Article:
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Ottawa's Housing Emergency and the Effects on Women Fleeing Violence

You may have seen increased visibility in the news lately about the housing issues we are facing here in Ottawa. At the end of January, a motion to declare a Housing Emergency in the City was tabled by Councillor Catherine McKenney and was passed unanimously by City Council. The passing of this motion gives the city the tools they need to be able to approach all levels of government to seek more resources for affordable housing in order to combat homelessness. Violence against women (VAW) shelters have a unique connection to the housing crisis, and it’s a connection that Interval House of Ottawa’s (IHO) new Executive Director, Keri Lewis, is passionate about changing. Read on as Keri discusses how shelters like IHO are impacted by the housing emergency and how people can help.

housing rally ottawa group photo
Photo of the housing rally that took place on January 29, 2020 at City Hall.

For those that might not know, what is the ‘housing emergency’ that Ottawa is currently facing?

The housing emergency is a complex situation. Essentially, what it boils down to is that there are very few rentals available in the City and those that are available are not affordable for low income and even middle-income renters.

There is subsidized housing available but the waitlist is so long that it can take individuals 10 or more years to make it to the top of the list. The situation is worsening because rental prices increase every year while minimum wage and most people’s incomes do not.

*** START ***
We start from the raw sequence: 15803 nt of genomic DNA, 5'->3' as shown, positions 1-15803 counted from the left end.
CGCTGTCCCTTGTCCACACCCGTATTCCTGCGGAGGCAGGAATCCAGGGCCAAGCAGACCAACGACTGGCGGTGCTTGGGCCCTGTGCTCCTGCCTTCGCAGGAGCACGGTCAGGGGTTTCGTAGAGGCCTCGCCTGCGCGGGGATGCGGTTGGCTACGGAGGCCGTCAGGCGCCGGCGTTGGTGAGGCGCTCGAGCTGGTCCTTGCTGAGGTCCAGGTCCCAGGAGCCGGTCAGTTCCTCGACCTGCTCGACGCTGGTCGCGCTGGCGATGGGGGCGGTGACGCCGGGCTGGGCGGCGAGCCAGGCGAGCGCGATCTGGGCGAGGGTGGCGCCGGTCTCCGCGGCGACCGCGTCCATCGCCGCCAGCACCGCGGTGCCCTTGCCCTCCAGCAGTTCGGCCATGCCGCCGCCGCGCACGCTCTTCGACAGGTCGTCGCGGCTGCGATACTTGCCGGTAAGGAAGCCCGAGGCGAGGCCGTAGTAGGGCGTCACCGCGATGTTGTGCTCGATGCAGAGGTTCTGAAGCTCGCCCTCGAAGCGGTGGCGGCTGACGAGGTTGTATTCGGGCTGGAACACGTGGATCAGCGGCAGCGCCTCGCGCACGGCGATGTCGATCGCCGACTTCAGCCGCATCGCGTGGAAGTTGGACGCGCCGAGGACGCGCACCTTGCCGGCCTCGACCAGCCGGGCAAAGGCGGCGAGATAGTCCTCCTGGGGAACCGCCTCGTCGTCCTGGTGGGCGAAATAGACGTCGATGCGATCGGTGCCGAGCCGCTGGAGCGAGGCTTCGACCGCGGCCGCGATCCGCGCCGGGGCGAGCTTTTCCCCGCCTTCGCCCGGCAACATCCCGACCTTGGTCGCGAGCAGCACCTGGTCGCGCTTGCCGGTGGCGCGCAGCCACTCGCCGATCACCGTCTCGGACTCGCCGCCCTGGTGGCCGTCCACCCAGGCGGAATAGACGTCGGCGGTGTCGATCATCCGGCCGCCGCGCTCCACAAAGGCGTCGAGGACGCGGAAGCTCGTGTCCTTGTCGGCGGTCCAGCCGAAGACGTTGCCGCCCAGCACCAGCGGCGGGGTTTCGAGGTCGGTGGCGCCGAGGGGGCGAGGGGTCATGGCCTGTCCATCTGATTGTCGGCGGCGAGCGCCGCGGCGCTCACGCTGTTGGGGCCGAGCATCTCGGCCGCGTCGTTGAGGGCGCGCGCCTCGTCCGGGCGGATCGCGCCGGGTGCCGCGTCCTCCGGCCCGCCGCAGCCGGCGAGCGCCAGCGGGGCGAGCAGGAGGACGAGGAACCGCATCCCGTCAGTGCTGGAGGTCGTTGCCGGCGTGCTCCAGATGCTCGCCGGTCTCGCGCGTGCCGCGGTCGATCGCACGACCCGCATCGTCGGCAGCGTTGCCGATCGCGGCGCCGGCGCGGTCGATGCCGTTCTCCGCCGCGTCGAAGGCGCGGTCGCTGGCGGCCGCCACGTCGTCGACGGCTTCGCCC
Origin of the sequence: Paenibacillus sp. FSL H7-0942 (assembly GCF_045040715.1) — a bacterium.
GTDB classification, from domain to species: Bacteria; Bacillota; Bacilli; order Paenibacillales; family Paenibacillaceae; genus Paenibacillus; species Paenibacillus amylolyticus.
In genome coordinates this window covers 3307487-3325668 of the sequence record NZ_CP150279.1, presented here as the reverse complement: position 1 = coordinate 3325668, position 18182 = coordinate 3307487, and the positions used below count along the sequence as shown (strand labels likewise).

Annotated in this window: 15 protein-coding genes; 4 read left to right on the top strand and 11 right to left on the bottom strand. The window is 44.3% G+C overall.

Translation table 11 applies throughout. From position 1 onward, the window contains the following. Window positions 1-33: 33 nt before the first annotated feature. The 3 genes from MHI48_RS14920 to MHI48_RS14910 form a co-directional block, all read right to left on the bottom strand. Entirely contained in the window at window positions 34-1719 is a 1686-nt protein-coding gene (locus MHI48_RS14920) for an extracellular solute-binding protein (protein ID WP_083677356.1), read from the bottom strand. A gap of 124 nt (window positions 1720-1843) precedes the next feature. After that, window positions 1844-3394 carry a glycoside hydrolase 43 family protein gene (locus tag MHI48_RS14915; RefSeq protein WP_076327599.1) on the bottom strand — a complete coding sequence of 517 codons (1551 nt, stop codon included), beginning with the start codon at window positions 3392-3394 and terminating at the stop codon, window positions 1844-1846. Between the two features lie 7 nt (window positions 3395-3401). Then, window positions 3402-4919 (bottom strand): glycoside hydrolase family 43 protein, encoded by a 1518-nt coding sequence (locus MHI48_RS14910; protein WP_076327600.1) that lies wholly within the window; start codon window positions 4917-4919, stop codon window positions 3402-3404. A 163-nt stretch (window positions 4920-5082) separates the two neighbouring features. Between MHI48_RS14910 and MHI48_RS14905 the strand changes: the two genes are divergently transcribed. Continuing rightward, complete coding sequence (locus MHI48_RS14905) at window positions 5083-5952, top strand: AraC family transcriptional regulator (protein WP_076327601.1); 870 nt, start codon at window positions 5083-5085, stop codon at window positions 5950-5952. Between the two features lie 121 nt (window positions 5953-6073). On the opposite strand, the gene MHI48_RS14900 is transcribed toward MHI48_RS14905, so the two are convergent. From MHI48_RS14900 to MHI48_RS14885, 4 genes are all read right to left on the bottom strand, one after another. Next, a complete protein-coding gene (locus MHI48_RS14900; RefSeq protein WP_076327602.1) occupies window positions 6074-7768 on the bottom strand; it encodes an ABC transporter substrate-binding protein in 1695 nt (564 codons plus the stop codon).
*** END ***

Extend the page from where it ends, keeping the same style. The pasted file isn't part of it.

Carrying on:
How does the housing emergency affect women that are fleeing violence?

When applying for subsidized housing, survivors of violence receive a special priority status which places them near the top of the list for subsidized housing; however, even with this priority status, wait times still range anywhere from three months to one year. This creates a bottleneck situation in the VAW shelters across the city. Survivors have nowhere to go once they have achieved safety and stability, which means they are remaining in shelters longer than necessary. The end result is that victims who are experiencing violence in their homes and are trying to access shelter are unable to do so because there is no space available.

10 years ago the average stay in a women’s shelter was eight to ten weeks. It is now three to six months.

How many women has Interval House of Ottawa had to turn away this year?

IHO has turned away 887 women so far this year. This does not include or represent the children or other dependents they have with them.

If the shelters are full, what are women's options while they wait for space to open up?

Unfortunately, the options are limited. They can choose to remain in an abusive relationship until a shelter space becomes available. This can take weeks or even months. They can call the City of Ottawa and, if they have children, they will be placed in a motel. However, there are waitlists to access this option as well. Women without dependents are sent to one of the two homeless shelters for women. While this gives them a bed to sleep in, it’s not an ideal option as there are no specific VAW services to support them through the trauma they have experienced.

How can people help?

The best way that people can help is by being aware of the situation and asking their municipal, provincial, and federal government representatives what they are doing to build more affordable housing units in our city and to address the lack of safe shelter for victims of violence.

Here are some ways you can take action against the housing crisis:

  • Talk to your elected officials and ask them what their plans are to include more affordable housing projects.

  • Encourage governments to provide portable housing benefits to allow survivors to afford market rental prices, thereby reducing wait times.

  • Support community groups who embark on projects to build affordable housing units for our community by donating and/or by being a community ally.

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